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The State of the Art in Healthcare

The State of the Art in Healthcare

“Health is too important to be left to the health secretary alone,” said Dr.

“Health is too important to be left to the health secretary alone,” said Dr. Howard Koh, Assistant Secretary for Health at the US Department of Health and Human Services. “I need the input of creative, innovative people.”

On March 12 and 13, that need brought Koh and nearly 500 policymakers, healthcare professionals, entrepreneurs, activists, academics, artists and designers together at RISD forMake It Better, a two-day symposium sponsored by the Robert Wood Johnson Foundation. The presentations and discussions focused on the role of art and design in helping to better communicate healthcare information and deliver services more effectively.

In addition to Koh, speakers included Donna Garland, associate director for communication at the Centers for Disease Control and Prevention; artistMel Chin; Grinnell CollegePresident Raynard Kington; and Sara Diamond, president of OCAD University. These and other participants envisioned new and evolving roles for artists and designers in the public realm – as expert communicators, translators, problem solvers, researchers, facilitators and public policy advocates, among others.

“Artists and designers ask questions and create solutions,” said RISD President John Maeda. “At RISD, we don’t just design logos, we design systems for change.”

Going well beyond ideas such as hanging art on hospital walls, the conference framed new modes of engagement between art and health – from the design of new medical devices, to interactive tools to make science and statistics feel relevant, to advancing public health by fostering preventive healthy behavior, all of which use design thinking to inject the creativity and imagination sometimes lacking in institutional settings.

As the country approaches the first anniversary of historic healthcare reform legislation, RI Senator Sheldon Whitehouse set the stage for the “unlikely alliance” between RISD and the federal government by noting that good design is essential to translate complex information into a format that’s useful and accessible: “Engineers and designers together created the automotive dashboard.” He added that since “we don’t have much that equates to that in the healthcare system, this is not an illogical alliance so much as it’s overdue.”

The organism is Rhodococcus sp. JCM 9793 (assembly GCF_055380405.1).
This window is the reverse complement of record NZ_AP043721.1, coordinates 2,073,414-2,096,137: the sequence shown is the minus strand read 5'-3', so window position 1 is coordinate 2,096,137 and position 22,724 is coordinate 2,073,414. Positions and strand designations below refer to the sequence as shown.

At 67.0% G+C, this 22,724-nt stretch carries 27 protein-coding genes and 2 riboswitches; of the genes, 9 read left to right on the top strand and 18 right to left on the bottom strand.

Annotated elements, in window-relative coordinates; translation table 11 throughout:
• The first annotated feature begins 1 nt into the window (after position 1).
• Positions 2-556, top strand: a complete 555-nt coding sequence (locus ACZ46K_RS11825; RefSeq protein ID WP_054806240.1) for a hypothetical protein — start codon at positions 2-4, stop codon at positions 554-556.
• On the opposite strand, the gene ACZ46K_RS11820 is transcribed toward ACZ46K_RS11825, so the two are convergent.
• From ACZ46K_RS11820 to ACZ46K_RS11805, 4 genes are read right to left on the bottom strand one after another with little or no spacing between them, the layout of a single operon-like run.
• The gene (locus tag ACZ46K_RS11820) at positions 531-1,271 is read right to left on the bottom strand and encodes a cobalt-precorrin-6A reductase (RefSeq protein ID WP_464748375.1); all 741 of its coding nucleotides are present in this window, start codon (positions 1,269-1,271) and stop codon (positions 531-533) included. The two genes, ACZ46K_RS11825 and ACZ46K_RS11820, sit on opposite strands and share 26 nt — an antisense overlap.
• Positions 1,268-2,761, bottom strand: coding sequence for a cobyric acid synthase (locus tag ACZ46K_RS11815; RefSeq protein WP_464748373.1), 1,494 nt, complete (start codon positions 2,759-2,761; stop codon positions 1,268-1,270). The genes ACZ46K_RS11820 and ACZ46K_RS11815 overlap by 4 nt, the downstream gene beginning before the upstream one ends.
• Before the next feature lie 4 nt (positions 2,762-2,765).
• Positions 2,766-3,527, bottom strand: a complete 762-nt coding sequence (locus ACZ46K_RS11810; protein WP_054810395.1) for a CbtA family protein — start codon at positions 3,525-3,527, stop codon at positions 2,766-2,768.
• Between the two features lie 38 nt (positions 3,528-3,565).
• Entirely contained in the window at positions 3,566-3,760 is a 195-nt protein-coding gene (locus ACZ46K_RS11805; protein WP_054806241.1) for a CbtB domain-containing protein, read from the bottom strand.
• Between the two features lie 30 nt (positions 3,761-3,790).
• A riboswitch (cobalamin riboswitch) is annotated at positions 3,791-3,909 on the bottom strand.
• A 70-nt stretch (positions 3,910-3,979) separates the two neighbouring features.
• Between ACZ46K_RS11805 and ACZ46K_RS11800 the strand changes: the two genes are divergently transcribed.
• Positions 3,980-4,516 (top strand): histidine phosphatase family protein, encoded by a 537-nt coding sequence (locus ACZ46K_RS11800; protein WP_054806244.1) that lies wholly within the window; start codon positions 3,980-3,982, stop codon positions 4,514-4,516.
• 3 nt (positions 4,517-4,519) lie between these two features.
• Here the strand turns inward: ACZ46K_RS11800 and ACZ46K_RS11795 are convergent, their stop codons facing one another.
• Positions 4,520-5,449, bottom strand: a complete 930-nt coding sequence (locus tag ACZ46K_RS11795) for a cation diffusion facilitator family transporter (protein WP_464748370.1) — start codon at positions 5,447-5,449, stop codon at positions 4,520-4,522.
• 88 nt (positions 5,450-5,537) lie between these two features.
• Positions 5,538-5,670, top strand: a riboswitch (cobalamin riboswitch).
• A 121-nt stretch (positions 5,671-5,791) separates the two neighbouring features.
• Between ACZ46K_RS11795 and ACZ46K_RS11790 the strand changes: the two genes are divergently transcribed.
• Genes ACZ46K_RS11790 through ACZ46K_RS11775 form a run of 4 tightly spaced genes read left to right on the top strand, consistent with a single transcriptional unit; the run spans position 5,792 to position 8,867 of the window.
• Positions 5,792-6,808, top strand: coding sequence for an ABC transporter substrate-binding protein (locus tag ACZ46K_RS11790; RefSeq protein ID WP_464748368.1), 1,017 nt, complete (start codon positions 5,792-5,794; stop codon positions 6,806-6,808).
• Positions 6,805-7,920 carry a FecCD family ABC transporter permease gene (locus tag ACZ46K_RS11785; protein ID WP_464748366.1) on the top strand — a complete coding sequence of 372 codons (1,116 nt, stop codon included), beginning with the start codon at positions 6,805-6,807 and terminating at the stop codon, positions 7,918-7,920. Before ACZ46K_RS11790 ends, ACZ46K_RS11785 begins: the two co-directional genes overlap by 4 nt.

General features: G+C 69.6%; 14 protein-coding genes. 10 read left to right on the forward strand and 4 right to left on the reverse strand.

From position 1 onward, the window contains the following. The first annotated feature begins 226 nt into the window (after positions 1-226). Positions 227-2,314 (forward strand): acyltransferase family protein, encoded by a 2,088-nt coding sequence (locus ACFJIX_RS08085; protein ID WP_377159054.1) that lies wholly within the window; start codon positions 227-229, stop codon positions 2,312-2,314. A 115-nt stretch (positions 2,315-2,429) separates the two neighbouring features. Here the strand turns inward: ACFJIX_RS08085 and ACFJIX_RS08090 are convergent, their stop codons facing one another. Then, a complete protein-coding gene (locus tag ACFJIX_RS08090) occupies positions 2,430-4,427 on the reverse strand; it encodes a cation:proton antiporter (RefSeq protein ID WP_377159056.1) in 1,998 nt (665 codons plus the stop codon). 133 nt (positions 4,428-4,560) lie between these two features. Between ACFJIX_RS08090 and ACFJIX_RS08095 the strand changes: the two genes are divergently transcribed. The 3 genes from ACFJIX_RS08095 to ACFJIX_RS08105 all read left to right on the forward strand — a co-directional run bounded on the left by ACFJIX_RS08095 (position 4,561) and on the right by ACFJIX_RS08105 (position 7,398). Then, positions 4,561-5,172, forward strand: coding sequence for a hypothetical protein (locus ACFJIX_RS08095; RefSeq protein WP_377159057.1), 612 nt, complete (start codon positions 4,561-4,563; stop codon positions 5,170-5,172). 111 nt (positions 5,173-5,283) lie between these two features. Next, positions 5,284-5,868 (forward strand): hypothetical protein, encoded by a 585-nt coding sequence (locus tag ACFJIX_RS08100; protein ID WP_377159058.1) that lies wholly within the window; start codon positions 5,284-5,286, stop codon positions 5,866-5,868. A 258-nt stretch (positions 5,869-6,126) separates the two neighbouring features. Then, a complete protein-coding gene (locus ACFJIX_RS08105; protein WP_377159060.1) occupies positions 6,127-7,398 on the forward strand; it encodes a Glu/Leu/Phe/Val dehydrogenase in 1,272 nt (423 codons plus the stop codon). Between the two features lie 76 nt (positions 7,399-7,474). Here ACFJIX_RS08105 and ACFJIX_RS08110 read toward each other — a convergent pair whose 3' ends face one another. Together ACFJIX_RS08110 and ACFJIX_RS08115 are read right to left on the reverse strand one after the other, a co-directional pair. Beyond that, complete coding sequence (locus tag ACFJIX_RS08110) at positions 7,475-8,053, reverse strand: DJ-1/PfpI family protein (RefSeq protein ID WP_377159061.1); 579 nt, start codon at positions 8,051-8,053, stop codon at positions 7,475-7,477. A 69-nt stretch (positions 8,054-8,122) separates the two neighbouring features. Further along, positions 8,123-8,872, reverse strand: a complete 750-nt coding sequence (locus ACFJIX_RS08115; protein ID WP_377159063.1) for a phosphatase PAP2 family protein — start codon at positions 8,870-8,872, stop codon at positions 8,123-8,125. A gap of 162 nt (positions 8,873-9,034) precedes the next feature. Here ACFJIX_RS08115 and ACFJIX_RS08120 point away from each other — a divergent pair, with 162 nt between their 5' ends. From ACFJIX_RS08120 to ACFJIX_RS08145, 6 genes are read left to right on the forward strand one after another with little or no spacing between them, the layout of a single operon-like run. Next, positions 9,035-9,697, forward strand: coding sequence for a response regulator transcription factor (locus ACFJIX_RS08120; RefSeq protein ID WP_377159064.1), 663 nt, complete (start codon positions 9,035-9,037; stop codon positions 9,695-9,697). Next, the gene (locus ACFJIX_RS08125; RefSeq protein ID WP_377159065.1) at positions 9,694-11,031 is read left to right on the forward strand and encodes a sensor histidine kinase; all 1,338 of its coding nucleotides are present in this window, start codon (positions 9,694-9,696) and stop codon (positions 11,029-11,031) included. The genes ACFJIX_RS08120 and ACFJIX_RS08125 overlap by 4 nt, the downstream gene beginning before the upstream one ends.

In their keynotes, both Koh and Garland addressed the urgent communication challenges in public health at the national level and the need to empower people to make healthy choices. “Nine out of 10 Americans struggle to understand health information,” said Garland. “Good design equals healthy action.” But she also pointed out that artists and designers aren’t just important in creating better visual communications or in “painting pretty pictures” to explain complex healthcare issues. “We don’t just need you for what you can do, but for how you think,” she said. “We need you to step out into management and policy roles to imagine how things might be done differently.”

Koh also spoke to the need to find “creative and human ways of reaching the public,” and presented a video of“piano stairs,” a public health/art project in Stockholm, Sweden that used art and technology to encourage people to activelywalk up an interactive musical staircase rather than passively riding the escalator. “You’ve embraced the notion of problem solving for the public good,” he said. “RISD is definitely a place where people make things happen.”

Throughout the weekend, many more examples surfaced of how RISD students and faculty are already involved in tackling entrenched healthcare challenges, both globally (bringing clean water technology into India’s slums) and locally (expanding the availability of fresh produce on Providence’s West Side.) RISD English faculty memberKelli Auerbach and Jay Baruch of Brown University Medical School spoke about a joint RISD-Brown class they taught that focused on the body. By introducing art students to medical settings and medical students to life drawing studios, the class was designed to make students both better artists and better doctors. According to Dr. Baruch, “Interacting with RISD students helped [Brown medical students] gain confidence in dealing with the unknown and learning how to ask questions, rather than just coming up with answers.”

“[As artists and designers,] I think we’re more used to failure and welcome that as a learning opportunity,” saidEmily Wilson MFA 11 GD. “It’s important that designers work for and with the community.”

press coverage:

John Maeda: Art and the He(art) (Huffington Post)

From STEM to STEAM (Blogging Innovation)